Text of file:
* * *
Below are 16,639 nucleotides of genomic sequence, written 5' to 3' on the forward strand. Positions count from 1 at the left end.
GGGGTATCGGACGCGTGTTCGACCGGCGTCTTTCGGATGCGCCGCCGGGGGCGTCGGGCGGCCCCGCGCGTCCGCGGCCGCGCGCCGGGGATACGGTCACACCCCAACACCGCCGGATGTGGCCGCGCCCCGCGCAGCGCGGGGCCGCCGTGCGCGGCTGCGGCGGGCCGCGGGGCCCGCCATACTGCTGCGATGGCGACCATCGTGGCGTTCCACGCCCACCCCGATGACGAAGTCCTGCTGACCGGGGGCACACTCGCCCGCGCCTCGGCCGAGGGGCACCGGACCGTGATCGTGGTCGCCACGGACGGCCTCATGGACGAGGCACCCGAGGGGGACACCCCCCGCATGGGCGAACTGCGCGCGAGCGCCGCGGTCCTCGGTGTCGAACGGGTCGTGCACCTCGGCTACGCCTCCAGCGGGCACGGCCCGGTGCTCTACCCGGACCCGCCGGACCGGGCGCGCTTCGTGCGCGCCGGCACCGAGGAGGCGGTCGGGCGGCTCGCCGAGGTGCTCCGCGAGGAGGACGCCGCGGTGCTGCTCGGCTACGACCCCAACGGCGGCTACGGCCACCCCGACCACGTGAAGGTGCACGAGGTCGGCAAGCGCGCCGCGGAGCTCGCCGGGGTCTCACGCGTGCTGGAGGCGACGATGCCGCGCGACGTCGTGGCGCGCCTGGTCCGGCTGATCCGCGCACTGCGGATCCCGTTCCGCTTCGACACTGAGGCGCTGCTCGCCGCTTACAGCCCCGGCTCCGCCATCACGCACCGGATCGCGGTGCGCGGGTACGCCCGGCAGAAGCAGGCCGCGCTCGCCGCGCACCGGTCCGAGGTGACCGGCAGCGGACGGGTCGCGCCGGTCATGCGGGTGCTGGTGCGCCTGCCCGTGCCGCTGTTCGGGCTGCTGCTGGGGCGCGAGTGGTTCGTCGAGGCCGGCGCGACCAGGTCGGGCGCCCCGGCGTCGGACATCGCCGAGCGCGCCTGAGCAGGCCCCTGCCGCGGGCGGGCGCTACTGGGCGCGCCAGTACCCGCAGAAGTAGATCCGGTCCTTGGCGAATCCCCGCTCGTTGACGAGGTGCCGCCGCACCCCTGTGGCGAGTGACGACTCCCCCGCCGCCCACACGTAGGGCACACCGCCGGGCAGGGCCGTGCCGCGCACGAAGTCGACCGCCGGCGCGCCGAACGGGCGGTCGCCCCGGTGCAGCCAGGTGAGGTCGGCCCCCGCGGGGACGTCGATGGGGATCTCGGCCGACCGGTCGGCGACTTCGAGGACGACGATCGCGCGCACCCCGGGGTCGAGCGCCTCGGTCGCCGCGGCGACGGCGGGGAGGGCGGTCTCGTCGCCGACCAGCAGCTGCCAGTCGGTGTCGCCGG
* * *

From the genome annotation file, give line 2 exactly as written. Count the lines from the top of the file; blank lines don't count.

GGGGTATCGGACGCGTGTTCGACCGGCGTCTTTCGGATGCGCCGCCGGGGGCGTCGGGCGGCCCCGCGCGTCCGCGGCCGCGCGCCGGGGATACGGTCACACCCCAACACCGCCGGATGTGGCCGCGCCCCGCGCAGCGCGGGGCCGCCGTGCGCGGCTGCGGCGGGCCGCGGGGCCCGCCATACTGCTGCGATGGCGACCATCGTGGCGTTCCACGCCCACCCCGATGACGAAGTCCTGCTGACCGGGGGCACACTCGCCCGCGCCTCGGCCGAGGGGCACCGGACCGTGATCGTGGTCGCCACGGACGGCCTCATGGACGAGGCACCCGAGGGGGACACCCCCCGCATGGGCGAACTGCGCGCGAGCGCCGCGGTCCTCGGTGTCGAACGGGTCGTGCACCTCGGCTACGCCTCCAGCGGGCACGGCCCGGTGCTCTACCCGGACCCGCCGGACCGGGCGCGCTTCGTGCGCGCCGGCACCGAGGAGGCGGTCGGGCGGCTCGCCGAGGTGCTCCGCGAGGAGGACGCCGCGGTGCTGCTCGGCTACGACCCCAACGGCGGCTACGGCCACCCCGACCACGTGAAGGTGCACGAGGTCGGCAAGCGCGCCGCGGAGCTCGCCGGGGTCTCACGCGTGCTGGAGGCGACGATGCCGCGCGACGTCGTGGCGCGCCTGGTCCGGCTGATCCGCGCACTGCGGATCCCGTTCCGCTTCGACACTGAGGCGCTGCTCGCCGCTTACAGCCCCGGCTCCGCCATCACGCACCGGATCGCGGTGCGCGGGTACGCCCGGCAGAAGCAGGCCGCGCTCGCCGCGCACCGGTCCGAGGTGACCGGCAGCGGACGGGTCGCGCCGGTCATGCGGGTGCTGGTGCGCCTGCCCGTGCCGCTGTTCGGGCTGCTGCTGGGGCGCGAGTGGTTCGTCGAGGCCGGCGCGACCAGGTCGGGCGCCCCGGCGTCGGACATCGCCGAGCGCGCCTGAGCAGGCCCCTGCCGCGGGCGGGCGCTACTGGGCGCGCCAGTACCCGCAGAAGTAGATCCGGTCCTTGGCGAATCCCCGCTCGTTGACGAGGTGCCGCCGCACCCCTGTGGCGAGTGACGACTCCCCCGCCGCCCACACGTAGGGCACACCGCCGGGCAGGGCCGTGCCGCGCACGAAGTCGACCGCCGGCGCGCCGAACGGGCGGTCGCCCCGGTGCAGCCAGGTGAGGTCGGCCCCCGCGGGGACGTCGATGGGGATCTCGGCCGACCGGTCGGCGACTTCGAGGACGACGATCGCGCGCACCCCGGGGTCGAGCGCCTCGGTCGCCGCGGCGACGGCGGGGAGGGCGGTCTCGTCGCCGACCAGCAGCTGCCAGTCGGTGTCGCCGG